Interview: 48x15 Magazine

As the only publication focused on fixed gear culture out of Shanghai, 48x15 is bringing what we all know and love to one of the largest cities in the world. I shot them an email and wanted to find out more. Read on!

Who are you guys? Where did you come from?
Tyler and Adam, two dudes from Canada. It's crazy, we're almost carbon copies of each other – same music, love for bikes, and ambitious. I guess the only big difference is that Tyler is awesome at French and mine, for a Canadian, is shameful. We both went to school in Waterloo, Ontario and that's where we started hanging out through a mix of the music scene and mutual friends. Tyler's background and education is in architecture and design, and mine is in small business strategy and marketing, and we're both pretty happy to be using very little of it and following our dreams.

How’d you get involved with biking?
We both had friends who got us interested around the same time. A bunch of my die hard skateboard/snowboard friends were adopting this new way of getting around town and it was the idea of turning what used to be a mundane part of my day into an enjoyable passtime. I grew up in a pretty prissy neighbourhood so most of my friends had nice cars to get around, but I was always taking the bus or bum rides, so having an awesome way to get around town was an easy sell for me.

What made you start 48x15?
Shanghai is in the middle of a crazy growth spurt. I came here for the first time in February of 2011, and in the last 6 months the number of fixed riders have tripled. We want to give those who are newly interested, or maybe just bike curious something to spark their excitement and get them on the road. There are also a lot of great people doing really interesting things all over the city, and it can be a bit of a chore trying to find out about them in English. The expat community here has a few online publications and one decent printed magazine, but their focus is so broad that for every one cool event you hear about, you have sift through a hundred that aren’t.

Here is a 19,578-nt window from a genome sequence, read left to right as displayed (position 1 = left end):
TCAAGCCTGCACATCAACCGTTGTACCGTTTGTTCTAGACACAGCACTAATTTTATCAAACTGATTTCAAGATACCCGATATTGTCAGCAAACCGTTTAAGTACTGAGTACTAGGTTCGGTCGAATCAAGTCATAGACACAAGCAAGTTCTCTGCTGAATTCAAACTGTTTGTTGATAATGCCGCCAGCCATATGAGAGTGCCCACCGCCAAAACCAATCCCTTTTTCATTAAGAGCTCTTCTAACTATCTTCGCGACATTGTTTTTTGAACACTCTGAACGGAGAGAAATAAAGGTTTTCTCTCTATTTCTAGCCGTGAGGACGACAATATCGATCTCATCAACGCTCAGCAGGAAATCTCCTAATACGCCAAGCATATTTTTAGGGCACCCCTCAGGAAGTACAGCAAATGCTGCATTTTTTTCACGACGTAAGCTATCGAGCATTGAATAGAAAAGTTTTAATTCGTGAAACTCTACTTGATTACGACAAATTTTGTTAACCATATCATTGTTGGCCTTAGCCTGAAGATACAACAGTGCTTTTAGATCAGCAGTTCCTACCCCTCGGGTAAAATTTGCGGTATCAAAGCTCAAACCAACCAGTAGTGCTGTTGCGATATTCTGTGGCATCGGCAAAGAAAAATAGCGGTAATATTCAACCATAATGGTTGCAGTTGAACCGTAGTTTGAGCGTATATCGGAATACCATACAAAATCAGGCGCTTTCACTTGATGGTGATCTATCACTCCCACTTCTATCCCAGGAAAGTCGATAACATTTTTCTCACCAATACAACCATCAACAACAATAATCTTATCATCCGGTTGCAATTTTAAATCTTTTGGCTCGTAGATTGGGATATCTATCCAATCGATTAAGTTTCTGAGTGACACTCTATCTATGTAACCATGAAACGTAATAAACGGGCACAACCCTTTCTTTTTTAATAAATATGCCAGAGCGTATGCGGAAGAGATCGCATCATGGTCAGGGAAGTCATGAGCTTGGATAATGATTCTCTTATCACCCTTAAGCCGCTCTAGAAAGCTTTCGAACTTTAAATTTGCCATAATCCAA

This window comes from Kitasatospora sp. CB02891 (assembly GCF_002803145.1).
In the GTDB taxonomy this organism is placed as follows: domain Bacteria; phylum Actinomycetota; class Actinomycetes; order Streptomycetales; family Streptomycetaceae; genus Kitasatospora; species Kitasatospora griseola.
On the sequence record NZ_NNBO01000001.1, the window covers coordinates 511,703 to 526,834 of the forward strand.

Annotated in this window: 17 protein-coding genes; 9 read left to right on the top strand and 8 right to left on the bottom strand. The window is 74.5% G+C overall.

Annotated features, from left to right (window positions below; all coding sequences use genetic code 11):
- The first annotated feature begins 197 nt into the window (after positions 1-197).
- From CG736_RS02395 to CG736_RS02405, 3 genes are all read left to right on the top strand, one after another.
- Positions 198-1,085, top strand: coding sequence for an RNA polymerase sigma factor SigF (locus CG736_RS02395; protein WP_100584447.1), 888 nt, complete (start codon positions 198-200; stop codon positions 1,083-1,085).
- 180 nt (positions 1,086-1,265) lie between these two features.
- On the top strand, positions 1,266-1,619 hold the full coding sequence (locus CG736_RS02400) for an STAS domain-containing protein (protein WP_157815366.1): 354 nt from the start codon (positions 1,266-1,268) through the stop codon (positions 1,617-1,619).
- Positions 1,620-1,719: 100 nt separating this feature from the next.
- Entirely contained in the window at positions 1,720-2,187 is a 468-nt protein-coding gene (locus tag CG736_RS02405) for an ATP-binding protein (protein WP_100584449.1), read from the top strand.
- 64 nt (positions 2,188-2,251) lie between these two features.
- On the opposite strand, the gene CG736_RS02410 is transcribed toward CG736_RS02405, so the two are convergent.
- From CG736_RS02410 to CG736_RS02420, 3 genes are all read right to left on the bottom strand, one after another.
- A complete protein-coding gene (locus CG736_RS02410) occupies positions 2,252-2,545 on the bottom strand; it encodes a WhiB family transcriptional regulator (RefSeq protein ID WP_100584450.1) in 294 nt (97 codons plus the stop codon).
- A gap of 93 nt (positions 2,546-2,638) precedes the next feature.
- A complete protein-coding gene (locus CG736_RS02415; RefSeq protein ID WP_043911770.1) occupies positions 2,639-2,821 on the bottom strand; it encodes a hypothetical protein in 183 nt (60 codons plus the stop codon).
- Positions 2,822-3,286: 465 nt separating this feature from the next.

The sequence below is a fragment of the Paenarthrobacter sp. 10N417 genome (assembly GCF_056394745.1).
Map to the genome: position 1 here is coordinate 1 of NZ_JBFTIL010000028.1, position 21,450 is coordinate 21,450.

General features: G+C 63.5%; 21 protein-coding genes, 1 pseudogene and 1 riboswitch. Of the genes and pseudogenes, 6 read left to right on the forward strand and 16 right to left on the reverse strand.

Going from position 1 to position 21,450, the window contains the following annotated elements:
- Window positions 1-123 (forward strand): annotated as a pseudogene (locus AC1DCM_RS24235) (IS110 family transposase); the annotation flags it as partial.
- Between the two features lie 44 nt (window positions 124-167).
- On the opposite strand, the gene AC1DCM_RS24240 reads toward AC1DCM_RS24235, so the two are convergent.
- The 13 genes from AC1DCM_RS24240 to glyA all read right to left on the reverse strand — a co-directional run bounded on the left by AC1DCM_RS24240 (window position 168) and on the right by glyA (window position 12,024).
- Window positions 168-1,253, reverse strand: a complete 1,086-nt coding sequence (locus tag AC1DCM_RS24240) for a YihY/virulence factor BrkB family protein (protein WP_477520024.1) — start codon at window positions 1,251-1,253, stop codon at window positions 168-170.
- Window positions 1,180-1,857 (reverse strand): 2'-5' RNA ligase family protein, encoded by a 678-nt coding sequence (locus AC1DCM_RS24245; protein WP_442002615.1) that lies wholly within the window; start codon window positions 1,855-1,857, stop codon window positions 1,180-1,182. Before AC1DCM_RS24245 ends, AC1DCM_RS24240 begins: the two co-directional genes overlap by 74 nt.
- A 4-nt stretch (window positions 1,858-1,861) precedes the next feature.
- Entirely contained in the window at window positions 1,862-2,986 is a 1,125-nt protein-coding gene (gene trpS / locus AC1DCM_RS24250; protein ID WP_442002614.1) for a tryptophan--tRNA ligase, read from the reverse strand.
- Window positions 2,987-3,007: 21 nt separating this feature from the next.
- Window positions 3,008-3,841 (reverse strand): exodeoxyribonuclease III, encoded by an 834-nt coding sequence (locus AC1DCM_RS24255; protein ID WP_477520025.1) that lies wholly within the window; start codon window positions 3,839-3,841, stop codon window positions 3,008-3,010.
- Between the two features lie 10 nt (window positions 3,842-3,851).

What kind of hurdles did you face when trying to print your first issue?
Other than having no experience printing anything ever? We spent the first month just tearing apart anything printed we could get our hands on. Tyler and I are both children of the digital age, so it was
overwhelming digesting these concepts. Once we shook off initial frustration, we collected everything our friends could contribute. This magazine is free and those who contributed did so out of generosity, sobeing a dick about deadlines was hard. Speaking of deadlines, we also gave ourselves an extremely aggressive, unrealistic deadline to get everything done, so much that our printer was laughing at us.

Why not a blog over print?
There are enough blogs out there, I really don't think we could have added any value by blogging about bikes in Shanghai. Also, Tyler already has a blog called People's Bike (www.peoplesbike.com) that is published in both English and Chinese. Print is getting more and more scarce, and we hope to really stun the masses by handing out a free, high quality magazine. With print we get this now rare opportunity to engage people in the real world, hand them something tangible, with texture and character. Plus, we all love to have something to read
while we poop.

What’s good in China?
Riding the waves of total chaos on the street. There are no rules here, so if you're in the city grab a helmet, consider a front brake and go nuts. We did a 70km ride last week to a beer festival in a town called Kun Shan and it was awesome. A lot of the intercity highways here have bike lanes, which makes a lot of long haul rides safe and comfortable. It's also super flat here, which I love.

Any last words?
Time to go drop off 2000 magazines through Shanghai on our trike!

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